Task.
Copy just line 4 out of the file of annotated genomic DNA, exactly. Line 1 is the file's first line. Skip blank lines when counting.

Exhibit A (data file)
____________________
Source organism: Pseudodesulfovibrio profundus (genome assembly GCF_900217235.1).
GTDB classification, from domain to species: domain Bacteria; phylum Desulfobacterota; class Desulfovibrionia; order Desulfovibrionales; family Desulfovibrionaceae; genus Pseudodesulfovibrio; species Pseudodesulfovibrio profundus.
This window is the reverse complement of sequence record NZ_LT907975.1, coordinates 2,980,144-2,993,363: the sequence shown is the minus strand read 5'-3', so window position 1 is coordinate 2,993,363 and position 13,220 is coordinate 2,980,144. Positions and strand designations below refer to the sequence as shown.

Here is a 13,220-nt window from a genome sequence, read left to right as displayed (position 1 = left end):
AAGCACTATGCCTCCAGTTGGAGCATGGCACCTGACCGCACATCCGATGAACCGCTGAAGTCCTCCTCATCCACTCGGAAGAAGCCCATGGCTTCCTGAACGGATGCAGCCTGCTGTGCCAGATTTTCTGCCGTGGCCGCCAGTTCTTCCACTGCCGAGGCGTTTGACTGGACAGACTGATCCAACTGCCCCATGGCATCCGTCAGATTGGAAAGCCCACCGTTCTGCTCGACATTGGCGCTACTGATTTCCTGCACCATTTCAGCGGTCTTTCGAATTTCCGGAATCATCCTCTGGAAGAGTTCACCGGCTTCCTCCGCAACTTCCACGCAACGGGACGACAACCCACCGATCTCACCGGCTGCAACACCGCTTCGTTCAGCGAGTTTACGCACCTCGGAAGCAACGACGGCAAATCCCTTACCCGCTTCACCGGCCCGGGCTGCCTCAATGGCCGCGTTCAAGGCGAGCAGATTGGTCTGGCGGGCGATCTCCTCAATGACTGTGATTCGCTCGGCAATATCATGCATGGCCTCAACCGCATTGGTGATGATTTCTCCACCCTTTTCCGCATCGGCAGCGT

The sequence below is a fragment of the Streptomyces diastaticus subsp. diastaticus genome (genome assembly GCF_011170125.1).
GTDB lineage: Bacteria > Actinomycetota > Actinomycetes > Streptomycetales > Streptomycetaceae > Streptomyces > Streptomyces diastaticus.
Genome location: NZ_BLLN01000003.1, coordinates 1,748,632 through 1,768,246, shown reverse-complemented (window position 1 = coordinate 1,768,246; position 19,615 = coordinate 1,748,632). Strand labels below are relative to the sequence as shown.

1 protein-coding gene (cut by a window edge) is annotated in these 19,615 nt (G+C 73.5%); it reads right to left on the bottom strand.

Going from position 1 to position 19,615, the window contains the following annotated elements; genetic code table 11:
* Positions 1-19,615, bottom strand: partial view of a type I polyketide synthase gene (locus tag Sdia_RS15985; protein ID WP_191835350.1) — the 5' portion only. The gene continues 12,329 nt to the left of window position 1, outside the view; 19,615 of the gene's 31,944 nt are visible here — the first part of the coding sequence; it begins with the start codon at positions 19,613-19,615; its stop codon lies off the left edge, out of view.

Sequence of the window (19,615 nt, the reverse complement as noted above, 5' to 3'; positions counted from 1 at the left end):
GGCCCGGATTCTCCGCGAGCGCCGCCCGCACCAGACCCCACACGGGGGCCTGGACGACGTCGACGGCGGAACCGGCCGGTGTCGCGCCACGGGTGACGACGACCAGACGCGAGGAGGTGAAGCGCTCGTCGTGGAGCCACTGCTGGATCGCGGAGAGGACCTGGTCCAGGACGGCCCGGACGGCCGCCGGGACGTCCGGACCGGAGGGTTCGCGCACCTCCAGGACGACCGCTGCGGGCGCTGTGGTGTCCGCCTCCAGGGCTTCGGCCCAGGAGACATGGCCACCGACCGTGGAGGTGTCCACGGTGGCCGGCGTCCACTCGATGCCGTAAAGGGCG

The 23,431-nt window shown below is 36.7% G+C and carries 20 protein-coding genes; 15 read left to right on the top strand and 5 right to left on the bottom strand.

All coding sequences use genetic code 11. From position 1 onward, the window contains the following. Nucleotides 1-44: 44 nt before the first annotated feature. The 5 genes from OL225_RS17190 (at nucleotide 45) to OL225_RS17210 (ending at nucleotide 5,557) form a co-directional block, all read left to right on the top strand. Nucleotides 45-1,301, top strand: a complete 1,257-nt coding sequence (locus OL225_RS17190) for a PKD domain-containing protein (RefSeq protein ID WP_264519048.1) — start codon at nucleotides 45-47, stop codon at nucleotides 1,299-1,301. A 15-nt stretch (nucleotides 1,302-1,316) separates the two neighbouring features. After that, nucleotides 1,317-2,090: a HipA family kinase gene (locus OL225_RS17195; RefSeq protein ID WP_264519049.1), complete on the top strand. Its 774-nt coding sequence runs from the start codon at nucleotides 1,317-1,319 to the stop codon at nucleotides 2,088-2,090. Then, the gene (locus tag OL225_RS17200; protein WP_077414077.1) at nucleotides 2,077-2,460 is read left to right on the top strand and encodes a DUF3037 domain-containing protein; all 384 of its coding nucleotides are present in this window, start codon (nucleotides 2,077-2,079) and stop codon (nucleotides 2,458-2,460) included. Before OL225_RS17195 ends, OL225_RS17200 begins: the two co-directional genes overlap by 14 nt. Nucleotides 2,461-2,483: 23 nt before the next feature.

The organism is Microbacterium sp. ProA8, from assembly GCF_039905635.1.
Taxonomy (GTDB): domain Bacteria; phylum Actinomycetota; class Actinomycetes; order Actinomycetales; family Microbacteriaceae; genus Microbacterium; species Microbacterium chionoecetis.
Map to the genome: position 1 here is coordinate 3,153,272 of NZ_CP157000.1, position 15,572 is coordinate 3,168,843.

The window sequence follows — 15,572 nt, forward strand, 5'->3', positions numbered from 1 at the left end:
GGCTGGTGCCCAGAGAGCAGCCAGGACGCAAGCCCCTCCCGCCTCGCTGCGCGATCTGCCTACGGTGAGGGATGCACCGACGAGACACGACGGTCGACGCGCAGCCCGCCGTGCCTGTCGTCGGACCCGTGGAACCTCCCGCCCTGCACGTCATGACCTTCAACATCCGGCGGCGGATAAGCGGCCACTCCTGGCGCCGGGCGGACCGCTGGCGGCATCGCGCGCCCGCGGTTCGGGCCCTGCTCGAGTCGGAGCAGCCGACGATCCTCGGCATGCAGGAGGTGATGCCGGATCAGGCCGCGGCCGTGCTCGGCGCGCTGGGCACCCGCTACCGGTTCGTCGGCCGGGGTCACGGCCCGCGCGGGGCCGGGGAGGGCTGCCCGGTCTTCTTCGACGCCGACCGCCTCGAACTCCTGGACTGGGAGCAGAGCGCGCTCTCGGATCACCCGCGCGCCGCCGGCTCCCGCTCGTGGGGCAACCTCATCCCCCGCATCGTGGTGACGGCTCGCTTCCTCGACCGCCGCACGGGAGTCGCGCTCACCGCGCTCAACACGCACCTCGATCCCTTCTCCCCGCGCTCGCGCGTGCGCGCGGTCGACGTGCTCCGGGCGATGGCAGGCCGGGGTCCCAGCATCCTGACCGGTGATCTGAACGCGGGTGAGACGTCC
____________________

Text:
Here is a 13,220-nt window from a genome sequence, read left to right as displayed (position 1 = left end):